Asbestos is a naturally occurring mineral that was used in a wide variety of building materials up to the 1980s. Its strength, flexibility, and non-combustibility make it ideal for many building applications.
Asbestos is problematic when it is easily accessible, friable, or in deteriorating condition, such as when it is disturbed; minuscule asbestos fibres can be released into the surrounding air. When these invisible fibres are inhaled, they can cause a variety of very serious health problems, such as mesothelioma, lung cancer, and asbestosis.
High risk and moderate risk abatements often have air monitoring conducted throughout the duration of the project to ensure the safety of workers and to ensure no residual hazardous material remains following completion.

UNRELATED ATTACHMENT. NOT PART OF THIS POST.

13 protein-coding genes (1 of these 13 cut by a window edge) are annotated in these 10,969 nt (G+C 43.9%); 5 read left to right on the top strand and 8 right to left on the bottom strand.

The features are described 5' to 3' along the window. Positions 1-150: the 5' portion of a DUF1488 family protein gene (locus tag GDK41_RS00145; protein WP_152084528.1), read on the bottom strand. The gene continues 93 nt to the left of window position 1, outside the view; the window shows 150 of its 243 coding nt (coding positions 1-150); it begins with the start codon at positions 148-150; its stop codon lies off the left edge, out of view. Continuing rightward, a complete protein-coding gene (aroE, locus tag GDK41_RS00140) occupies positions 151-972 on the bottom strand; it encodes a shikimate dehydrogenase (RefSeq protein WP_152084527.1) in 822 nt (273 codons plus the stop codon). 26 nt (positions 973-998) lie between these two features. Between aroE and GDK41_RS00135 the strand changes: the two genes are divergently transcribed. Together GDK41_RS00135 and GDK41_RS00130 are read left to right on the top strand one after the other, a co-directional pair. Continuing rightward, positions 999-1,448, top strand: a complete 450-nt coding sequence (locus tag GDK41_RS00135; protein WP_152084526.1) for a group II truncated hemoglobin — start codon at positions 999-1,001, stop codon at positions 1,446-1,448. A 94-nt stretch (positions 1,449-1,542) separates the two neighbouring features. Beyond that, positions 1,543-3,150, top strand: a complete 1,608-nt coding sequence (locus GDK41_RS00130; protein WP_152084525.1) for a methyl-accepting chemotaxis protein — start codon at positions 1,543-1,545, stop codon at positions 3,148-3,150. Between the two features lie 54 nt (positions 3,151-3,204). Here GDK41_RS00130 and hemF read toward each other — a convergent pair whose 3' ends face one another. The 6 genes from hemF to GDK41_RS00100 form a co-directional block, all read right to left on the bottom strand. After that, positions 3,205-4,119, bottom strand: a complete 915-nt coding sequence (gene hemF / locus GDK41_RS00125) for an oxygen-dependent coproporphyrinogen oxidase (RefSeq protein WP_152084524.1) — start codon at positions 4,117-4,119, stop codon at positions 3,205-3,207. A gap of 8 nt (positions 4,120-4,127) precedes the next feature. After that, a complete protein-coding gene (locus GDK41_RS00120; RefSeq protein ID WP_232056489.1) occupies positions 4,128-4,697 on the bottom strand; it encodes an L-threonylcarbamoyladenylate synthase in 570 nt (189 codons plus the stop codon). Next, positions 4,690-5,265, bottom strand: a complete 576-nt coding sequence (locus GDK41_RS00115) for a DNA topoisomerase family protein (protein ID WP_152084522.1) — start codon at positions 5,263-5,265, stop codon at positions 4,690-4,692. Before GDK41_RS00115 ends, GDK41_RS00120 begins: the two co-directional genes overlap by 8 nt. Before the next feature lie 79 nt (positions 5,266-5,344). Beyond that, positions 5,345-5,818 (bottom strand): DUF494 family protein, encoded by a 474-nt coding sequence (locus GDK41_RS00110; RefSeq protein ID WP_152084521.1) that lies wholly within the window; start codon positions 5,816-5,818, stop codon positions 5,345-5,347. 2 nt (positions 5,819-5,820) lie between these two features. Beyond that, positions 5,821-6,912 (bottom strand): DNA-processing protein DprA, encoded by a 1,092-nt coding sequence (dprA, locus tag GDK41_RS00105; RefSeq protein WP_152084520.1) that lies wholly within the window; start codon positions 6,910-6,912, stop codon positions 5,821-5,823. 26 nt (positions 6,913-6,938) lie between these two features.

Indoor Air Quality
Measurements of indoor air contaminants that may affect the health of building occupants and common comfort parameters, including, but not limited to: Particulates, Volatile Organic Compounds, Carbon Dioxide, Carbon Monoxide, Relative Humidity, Temperature, and Dew Point.
Moulds are dynamic living organisms and are one of the largest concerns when dealing with Indoor Air Quality. Moulds produce reproductive spores which become airborne and are small enough to be inhaled. Readings of indoor air can be completed to determine if mould issues are present within a workplace or home. Excessive mould growth can be a health concern for building occupants, especially children, elderly, and people with immune system issues.